(Editor’s Note: This is another in an occasional series of articles about the early days of cityhood, based on records kept by Robert Conrich, a founding member and research director of the West Hollywood Incorporation Committee. His extensive files are housed at UCLA’s Anderson Research Library).
A confidential survey by the West Hollywood Incorporation Committee (WHIC) in June 1984 – five months before the cityhood vote later that year – found that ”the issue of local government control was expressed as the most frequent reason for those in favor.” The survey’s results offer a different take on the long-stated narrative that rent control was the driving force behind incorporation.
Without local government control, chances are extremely small that Santa Monica Boulevard would have been rebuilt into the model main street that it is today, or that the community of West Hollywood would have been able to give millions of dollars annually to social services and AIDS healthcare organizations, as various writers have documented.
“Surprisingly, the issue of rent control came in a distant third” as the reason those surveyed were in favor of cityhood, notes a memo in the files of committee Research Director Robert Conrich. “This issue (of rent control) was expressed as the primary concern of only 20% of the total sample. Of those against cityhood, only 8% gave rent control as their primary concern.”
It notes that “support for cityhood is significantly greater among younger people, as would be expected.” As the campaign for cityhood played out affordable housing did become a primary issue within the overall need for local government control.
The WHIC polled 370 residents and counted 313 complete surveys in its analysis, according to Conrich’s files. The survey found:
- 52% in favor of cityhood
- 23% against cityhood
- 25% undecided, with some concerns as those opposed
Those against incorporation “were more against cityhood because they wanted to keep things as they are,” the memo states. “This could be interpreted as a lack of confidence in local government.” Among those against incorporation, “The most frequent reason given was a fear of increased taxes. Although the truth is on our side in this respect, we have done a poor job of communicating it.”
A Dec. 5, 2014, article in WEHOville highlights the importance and background of local control. “It was the construction of a hotel in his neighborhood in 1983, and a (Los Angeles) county decision to limit the hours of the pool at West Hollywood Park, that prompted Ron Stone, then 37, to take a look at the impact of development and the county’s governance of the area.”
The article notes that Stone secured the support of the Coalition for Economic Survival (CES) early on. The group worked to make sure people had access to affordable housing. Its large base of members – and registered voters – enabled it to work with Stone to gather enough signatures on a petition saying the area wanted to become its own city.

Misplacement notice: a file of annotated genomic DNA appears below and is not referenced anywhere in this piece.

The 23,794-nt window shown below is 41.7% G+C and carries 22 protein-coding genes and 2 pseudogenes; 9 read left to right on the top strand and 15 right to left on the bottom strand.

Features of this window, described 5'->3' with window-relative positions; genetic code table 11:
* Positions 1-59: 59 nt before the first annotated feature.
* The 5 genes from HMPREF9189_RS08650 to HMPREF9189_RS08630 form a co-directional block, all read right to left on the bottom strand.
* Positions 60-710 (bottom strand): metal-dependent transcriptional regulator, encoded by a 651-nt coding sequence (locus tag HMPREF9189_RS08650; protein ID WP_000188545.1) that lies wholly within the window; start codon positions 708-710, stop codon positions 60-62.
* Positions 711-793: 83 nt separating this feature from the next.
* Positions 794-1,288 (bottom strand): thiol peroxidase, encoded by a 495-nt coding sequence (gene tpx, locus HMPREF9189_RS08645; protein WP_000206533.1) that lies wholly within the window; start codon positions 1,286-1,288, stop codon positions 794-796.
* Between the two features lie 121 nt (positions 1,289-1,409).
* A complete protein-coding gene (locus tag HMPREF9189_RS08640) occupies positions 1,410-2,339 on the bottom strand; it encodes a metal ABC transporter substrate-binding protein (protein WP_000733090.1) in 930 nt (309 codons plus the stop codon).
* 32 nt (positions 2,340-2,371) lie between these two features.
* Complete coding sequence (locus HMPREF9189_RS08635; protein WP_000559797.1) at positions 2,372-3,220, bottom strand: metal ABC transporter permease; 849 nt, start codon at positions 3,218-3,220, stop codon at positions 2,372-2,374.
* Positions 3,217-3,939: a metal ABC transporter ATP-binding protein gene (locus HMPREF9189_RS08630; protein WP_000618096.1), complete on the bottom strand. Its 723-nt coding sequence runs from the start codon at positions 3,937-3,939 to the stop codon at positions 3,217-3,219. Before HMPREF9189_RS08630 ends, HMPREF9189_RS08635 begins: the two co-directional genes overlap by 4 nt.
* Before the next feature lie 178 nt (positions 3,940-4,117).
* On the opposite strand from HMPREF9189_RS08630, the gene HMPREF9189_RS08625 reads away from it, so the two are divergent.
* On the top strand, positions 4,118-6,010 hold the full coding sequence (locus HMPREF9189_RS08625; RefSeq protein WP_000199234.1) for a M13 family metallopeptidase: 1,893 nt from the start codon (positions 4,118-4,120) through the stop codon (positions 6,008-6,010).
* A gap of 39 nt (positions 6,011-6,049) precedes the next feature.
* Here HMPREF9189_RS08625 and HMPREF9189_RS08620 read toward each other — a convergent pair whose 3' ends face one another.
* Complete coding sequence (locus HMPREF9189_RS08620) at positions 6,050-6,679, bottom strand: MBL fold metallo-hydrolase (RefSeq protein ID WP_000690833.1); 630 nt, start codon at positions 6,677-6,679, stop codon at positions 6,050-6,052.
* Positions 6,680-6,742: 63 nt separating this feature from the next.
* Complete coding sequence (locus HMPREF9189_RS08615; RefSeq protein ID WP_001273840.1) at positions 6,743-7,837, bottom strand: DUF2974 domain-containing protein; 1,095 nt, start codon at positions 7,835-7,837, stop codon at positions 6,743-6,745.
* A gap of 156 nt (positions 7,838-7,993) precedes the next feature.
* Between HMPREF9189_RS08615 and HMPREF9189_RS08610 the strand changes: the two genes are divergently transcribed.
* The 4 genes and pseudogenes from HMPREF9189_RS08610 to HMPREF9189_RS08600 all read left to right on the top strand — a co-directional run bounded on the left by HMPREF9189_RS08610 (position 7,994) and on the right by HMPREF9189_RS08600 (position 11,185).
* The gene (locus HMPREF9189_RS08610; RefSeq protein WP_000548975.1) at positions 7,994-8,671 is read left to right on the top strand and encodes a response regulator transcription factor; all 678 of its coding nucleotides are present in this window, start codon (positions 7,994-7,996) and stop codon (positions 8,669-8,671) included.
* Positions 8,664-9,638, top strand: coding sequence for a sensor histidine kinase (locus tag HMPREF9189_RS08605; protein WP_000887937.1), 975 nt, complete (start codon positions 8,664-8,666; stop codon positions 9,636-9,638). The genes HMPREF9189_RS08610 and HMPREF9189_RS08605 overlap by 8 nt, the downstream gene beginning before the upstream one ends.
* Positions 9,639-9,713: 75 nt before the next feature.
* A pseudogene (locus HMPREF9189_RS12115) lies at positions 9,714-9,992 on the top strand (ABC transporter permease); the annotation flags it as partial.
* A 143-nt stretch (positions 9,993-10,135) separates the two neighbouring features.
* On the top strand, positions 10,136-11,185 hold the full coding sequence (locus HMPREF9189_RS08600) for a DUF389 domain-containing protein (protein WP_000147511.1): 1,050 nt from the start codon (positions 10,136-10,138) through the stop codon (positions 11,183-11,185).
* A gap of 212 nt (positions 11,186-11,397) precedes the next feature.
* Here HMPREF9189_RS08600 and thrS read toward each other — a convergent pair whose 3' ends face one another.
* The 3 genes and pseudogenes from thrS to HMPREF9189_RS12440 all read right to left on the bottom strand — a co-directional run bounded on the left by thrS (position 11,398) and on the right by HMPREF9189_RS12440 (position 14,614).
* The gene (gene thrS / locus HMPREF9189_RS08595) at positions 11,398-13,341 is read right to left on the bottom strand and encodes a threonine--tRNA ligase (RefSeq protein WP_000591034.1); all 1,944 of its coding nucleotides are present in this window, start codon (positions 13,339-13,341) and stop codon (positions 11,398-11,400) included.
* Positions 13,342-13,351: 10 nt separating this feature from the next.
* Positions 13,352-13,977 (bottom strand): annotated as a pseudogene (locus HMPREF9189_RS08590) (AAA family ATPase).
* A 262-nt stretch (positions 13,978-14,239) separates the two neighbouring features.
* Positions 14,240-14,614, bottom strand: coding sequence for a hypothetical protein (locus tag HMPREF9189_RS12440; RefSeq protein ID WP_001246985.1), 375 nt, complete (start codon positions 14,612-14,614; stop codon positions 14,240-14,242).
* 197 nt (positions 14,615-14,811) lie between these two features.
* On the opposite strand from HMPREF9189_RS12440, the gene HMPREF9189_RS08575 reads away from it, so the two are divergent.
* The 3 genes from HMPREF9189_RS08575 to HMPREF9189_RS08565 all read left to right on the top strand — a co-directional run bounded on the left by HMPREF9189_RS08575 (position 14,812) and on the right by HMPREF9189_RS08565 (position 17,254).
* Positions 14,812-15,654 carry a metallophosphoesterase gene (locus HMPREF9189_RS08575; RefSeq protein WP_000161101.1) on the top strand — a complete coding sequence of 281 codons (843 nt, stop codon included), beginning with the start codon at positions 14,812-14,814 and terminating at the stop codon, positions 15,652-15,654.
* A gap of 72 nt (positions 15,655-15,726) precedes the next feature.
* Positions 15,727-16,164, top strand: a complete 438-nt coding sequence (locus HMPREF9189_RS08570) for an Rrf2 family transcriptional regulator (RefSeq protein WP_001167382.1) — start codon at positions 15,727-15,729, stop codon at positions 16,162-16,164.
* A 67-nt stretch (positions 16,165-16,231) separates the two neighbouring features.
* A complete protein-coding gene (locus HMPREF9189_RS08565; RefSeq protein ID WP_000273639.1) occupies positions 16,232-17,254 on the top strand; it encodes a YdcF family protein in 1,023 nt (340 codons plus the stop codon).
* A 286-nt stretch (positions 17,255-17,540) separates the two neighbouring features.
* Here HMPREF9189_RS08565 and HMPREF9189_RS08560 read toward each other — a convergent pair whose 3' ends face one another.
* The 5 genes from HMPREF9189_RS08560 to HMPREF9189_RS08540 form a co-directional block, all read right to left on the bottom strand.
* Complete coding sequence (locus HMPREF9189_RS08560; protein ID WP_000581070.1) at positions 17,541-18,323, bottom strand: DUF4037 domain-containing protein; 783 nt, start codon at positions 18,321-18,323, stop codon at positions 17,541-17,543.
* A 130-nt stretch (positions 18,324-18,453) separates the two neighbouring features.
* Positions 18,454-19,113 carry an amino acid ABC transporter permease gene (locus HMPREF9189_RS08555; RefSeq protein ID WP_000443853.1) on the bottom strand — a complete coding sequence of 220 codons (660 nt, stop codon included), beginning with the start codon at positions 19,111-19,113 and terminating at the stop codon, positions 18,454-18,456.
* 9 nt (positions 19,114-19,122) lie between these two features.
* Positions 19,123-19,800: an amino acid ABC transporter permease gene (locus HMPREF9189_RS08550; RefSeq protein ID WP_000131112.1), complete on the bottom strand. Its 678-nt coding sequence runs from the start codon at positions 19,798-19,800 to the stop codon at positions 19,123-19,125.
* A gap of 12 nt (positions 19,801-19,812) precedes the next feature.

The agency that studied the proposition determined West Hollywood had the financial wherewithal to become a city, estimating it would be able to generate at least $5 million annually from local taxes that it could spend in its own neighborhoods, instead of turning the money over to the county for dispersal elsewhere.
Early Russian Collusion?
Residents and businesses seemed to lose interest fairly soon in the new city, according to a political column by Conrich published in the West Hollywood Post on Dec. 5, 1985.
“Councilmember Steve Schulte expressed surprise that only two members of the public showed up to speak at the city’s $19 million budget hearing,” wrote Conrich, who became the city’s first unofficial watchdog. “Maybe it was because you had to have a friend at City Hall who was willing to steal a copy of the budget proposal if you wanted to study the document in advance of the hearing. I was given a copy by someone who said, ‘You’re not supposed to have this.’ Who was this being kept secret from – the Soviet Union?”
The column continues, “Maybe it was because the Council seems to see ‘public notice’ as more of a legal requirement than a means of encouraging public involvement. Maybe it was because the city has a public information officer who thinks the new city logo will be the most important decision the Council will make this year.”
Community Outreach at its Finest
Conrich’s files also contain a memo from one of the earliest community outreach employees, Grace Rosales. In a letter to her City Hall colleagues dated Sept. 4, 1986, she asks, “Does West Hollywood have a population of what we used to call ‘bums’?”
A few months later, a member of the West Hollywood Chamber of Commerce’s Board of Directors says in another letter that found its way around City Hall, “The Chamber’s assistance has been requested in creating a program utilizing homeless people in cleaning up around the (Sunset) Strip’s nightclub areas on Saturday and Sunday mornings.”
Today, of course, both people would be shipped away to a city re-education camp for political correctness faster than Domino’s can deliver.